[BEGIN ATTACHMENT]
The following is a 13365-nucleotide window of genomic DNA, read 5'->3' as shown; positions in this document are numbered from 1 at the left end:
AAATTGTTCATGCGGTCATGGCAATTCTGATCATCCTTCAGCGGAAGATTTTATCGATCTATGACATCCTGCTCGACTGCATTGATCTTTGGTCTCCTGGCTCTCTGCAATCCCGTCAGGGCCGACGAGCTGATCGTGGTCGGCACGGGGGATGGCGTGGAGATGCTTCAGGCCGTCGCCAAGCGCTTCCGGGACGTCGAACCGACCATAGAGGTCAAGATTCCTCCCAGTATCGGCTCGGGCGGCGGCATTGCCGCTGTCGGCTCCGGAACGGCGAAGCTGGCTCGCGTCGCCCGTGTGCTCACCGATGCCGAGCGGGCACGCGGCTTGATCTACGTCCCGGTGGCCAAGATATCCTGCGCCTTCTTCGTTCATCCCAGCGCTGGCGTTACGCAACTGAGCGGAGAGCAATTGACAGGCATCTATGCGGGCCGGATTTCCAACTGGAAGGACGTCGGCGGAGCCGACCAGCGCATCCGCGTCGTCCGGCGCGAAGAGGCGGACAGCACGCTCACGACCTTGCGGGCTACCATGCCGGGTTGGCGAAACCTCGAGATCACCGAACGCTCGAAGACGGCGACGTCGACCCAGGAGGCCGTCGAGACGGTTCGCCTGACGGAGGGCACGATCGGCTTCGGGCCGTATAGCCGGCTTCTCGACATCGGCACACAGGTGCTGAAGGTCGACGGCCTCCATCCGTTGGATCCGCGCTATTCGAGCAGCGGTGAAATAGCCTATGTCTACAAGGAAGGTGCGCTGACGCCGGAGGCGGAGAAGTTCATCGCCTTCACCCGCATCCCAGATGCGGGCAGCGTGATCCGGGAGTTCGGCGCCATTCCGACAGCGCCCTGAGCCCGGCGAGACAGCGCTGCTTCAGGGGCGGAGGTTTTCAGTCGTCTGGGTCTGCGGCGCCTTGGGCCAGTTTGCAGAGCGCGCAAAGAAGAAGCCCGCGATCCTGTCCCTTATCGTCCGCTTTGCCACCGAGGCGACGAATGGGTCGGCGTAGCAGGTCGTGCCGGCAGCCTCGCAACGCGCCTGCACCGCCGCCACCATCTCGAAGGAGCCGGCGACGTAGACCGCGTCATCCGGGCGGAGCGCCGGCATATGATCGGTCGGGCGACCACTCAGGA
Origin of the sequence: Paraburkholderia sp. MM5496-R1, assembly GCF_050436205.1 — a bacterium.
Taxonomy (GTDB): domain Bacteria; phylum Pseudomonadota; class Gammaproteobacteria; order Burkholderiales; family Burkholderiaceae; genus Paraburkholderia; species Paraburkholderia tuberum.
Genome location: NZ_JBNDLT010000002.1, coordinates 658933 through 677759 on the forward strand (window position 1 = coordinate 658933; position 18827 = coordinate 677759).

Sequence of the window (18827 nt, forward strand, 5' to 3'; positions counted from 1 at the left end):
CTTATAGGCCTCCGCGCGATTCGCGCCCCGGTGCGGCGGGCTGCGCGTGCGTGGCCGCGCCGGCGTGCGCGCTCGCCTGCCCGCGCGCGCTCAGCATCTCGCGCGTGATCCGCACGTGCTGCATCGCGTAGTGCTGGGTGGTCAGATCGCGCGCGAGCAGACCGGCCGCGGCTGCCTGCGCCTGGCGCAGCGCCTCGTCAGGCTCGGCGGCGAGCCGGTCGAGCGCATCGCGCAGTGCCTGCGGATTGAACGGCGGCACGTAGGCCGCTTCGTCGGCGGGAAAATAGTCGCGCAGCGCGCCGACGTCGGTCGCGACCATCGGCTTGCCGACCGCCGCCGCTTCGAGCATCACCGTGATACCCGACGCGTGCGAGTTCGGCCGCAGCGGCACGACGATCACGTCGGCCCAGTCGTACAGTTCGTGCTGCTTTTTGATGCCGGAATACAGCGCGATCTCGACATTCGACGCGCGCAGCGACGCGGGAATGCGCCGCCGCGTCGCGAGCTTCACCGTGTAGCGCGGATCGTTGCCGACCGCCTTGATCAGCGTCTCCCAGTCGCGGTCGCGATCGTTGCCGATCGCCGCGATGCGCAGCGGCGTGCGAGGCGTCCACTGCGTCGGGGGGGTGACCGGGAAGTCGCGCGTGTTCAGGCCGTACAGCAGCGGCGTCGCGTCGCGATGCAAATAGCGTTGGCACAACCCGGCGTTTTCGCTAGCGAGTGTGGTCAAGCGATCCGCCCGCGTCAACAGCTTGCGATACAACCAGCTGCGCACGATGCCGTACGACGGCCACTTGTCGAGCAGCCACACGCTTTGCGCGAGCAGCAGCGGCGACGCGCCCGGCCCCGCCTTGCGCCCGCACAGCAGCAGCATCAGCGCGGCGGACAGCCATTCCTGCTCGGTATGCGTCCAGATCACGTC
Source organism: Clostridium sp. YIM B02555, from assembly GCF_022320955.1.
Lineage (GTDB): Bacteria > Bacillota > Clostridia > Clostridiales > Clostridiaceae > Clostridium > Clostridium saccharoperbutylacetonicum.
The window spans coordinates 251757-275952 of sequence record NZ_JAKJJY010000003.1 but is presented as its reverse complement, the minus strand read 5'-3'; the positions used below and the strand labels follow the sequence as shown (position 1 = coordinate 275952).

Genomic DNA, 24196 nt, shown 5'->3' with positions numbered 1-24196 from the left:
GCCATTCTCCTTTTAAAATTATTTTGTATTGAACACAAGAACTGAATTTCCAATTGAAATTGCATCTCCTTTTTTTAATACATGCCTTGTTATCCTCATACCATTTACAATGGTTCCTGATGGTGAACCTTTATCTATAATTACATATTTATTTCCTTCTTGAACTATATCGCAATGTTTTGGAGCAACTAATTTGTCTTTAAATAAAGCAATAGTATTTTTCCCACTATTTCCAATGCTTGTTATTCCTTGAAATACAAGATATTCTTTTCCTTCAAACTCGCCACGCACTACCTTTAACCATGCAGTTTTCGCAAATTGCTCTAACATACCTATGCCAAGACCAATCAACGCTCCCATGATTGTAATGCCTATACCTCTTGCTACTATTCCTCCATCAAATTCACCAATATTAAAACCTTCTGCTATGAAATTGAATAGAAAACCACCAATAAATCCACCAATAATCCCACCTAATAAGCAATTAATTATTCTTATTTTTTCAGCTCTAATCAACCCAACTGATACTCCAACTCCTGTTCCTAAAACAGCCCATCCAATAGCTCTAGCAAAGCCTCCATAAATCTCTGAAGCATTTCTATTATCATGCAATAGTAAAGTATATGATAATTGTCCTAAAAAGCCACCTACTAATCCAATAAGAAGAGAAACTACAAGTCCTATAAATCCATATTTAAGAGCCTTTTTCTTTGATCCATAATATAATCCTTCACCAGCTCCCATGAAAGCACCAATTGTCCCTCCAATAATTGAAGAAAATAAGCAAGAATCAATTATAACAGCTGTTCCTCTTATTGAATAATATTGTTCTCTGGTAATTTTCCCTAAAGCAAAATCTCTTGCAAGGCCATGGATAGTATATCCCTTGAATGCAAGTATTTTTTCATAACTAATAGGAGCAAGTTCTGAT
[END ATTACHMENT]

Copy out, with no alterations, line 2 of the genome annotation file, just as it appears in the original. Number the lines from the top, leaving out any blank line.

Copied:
AAATTGTTCATGCGGTCATGGCAATTCTGATCATCCTTCAGCGGAAGATTTTATCGATCTATGACATCCTGCTCGACTGCATTGATCTTTGGTCTCCTGGCTCTCTGCAATCCCGTCAGGGCCGACGAGCTGATCGTGGTCGGCACGGGGGATGGCGTGGAGATGCTTCAGGCCGTCGCCAAGCGCTTCCGGGACGTCGAACCGACCATAGAGGTCAAGATTCCTCCCAGTATCGGCTCGGGCGGCGGCATTGCCGCTGTCGGCTCCGGAACGGCGAAGCTGGCTCGCGTCGCCCGTGTGCTCACCGATGCCGAGCGGGCACGCGGCTTGATCTACGTCCCGGTGGCCAAGATATCCTGCGCCTTCTTCGTTCATCCCAGCGCTGGCGTTACGCAACTGAGCGGAGAGCAATTGACAGGCATCTATGCGGGCCGGATTTCCAACTGGAAGGACGTCGGCGGAGCCGACCAGCGCATCCGCGTCGTCCGGCGCGAAGAGGCGGACAGCACGCTCACGACCTTGCGGGCTACCATGCCGGGTTGGCGAAACCTCGAGATCACCGAACGCTCGAAGACGGCGACGTCGACCCAGGAGGCCGTCGAGACGGTTCGCCTGACGGAGGGCACGATCGGCTTCGGGCCGTATAGCCGGCTTCTCGACATCGGCACACAGGTGCTGAAGGTCGACGGCCTCCATCCGTTGGATCCGCGCTATTCGAGCAGCGGTGAAATAGCCTATGTCTACAAGGAAGGTGCGCTGACGCCGGAGGCGGAGAAGTTCATCGCCTTCACCCGCATCCCAGATGCGGGCAGCGTGATCCGGGAGTTCGGCGCCATTCCGACAGCGCCCTGAGCCCGGCGAGACAGCGCTGCTTCAGGGGCGGAGGTTTTCAGTCGTCTGGGTCTGCGGCGCCTTGGGCCAGTTTGCAGAGCGCGCAAAGAAGAAGCCCGCGATCCTGTCCCTTATCGTCCGCTTTGCCACCGAGGCGACGAATGGGTCGGCGTAGCAGGTCGTGCCGGCAGCCTCGCAACGCGCCTGCACCGCCGCCACCATCTCGAAGGAGCCGGCGACGTAGACCGCGTCATCCGGGCGGAGCGCCGGCATATGATCGGTCGGGCGACCACTCAGGA